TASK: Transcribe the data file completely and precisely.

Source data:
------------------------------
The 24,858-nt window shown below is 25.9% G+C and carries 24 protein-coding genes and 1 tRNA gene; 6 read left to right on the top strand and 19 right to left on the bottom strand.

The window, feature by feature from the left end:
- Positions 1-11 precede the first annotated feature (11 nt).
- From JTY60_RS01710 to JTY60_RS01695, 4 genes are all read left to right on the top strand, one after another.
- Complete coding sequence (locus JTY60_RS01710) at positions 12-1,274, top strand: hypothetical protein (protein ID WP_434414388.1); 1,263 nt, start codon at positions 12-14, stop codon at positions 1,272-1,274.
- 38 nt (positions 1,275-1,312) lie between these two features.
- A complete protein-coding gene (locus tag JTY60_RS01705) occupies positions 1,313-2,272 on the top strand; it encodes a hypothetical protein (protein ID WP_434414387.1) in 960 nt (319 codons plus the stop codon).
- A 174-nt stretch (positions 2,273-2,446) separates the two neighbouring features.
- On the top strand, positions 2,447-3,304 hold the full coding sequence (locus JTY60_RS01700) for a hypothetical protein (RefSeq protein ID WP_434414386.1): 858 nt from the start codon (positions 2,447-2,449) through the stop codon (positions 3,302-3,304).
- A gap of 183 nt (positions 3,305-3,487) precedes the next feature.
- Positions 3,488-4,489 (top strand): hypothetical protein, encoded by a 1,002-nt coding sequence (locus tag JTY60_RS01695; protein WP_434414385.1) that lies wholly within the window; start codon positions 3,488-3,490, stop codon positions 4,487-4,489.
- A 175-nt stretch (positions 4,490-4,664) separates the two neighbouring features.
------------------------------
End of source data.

The 24,858-nt window shown below is 25.9% G+C and carries 24 protein-coding genes and 1 tRNA gene; 6 read left to right on the top strand and 19 right to left on the bottom strand.

The window, feature by feature from the left end:
- Positions 1-11 precede the first annotated feature (11 nt).
- From JTY60_RS01710 to JTY60_RS01695, 4 genes are all read left to right on the top strand, one after another.
- Complete coding sequence (locus JTY60_RS01710) at positions 12-1,274, top strand: hypothetical protein (protein ID WP_434414388.1); 1,263 nt, start codon at positions 12-14, stop codon at positions 1,272-1,274.
- 38 nt (positions 1,275-1,312) lie between these two features.
- A complete protein-coding gene (locus tag JTY60_RS01705) occupies positions 1,313-2,272 on the top strand; it encodes a hypothetical protein (protein ID WP_434414387.1) in 960 nt (319 codons plus the stop codon).
- A 174-nt stretch (positions 2,273-2,446) separates the two neighbouring features.
- On the top strand, positions 2,447-3,304 hold the full coding sequence (locus JTY60_RS01700) for a hypothetical protein (RefSeq protein ID WP_434414386.1): 858 nt from the start codon (positions 2,447-2,449) through the stop codon (positions 3,302-3,304).
- A gap of 183 nt (positions 3,305-3,487) precedes the next feature.
- Positions 3,488-4,489 (top strand): hypothetical protein, encoded by a 1,002-nt coding sequence (locus tag JTY60_RS01695; protein WP_434414385.1) that lies wholly within the window; start codon positions 3,488-3,490, stop codon positions 4,487-4,489.
- A 175-nt stretch (positions 4,490-4,664) separates the two neighbouring features.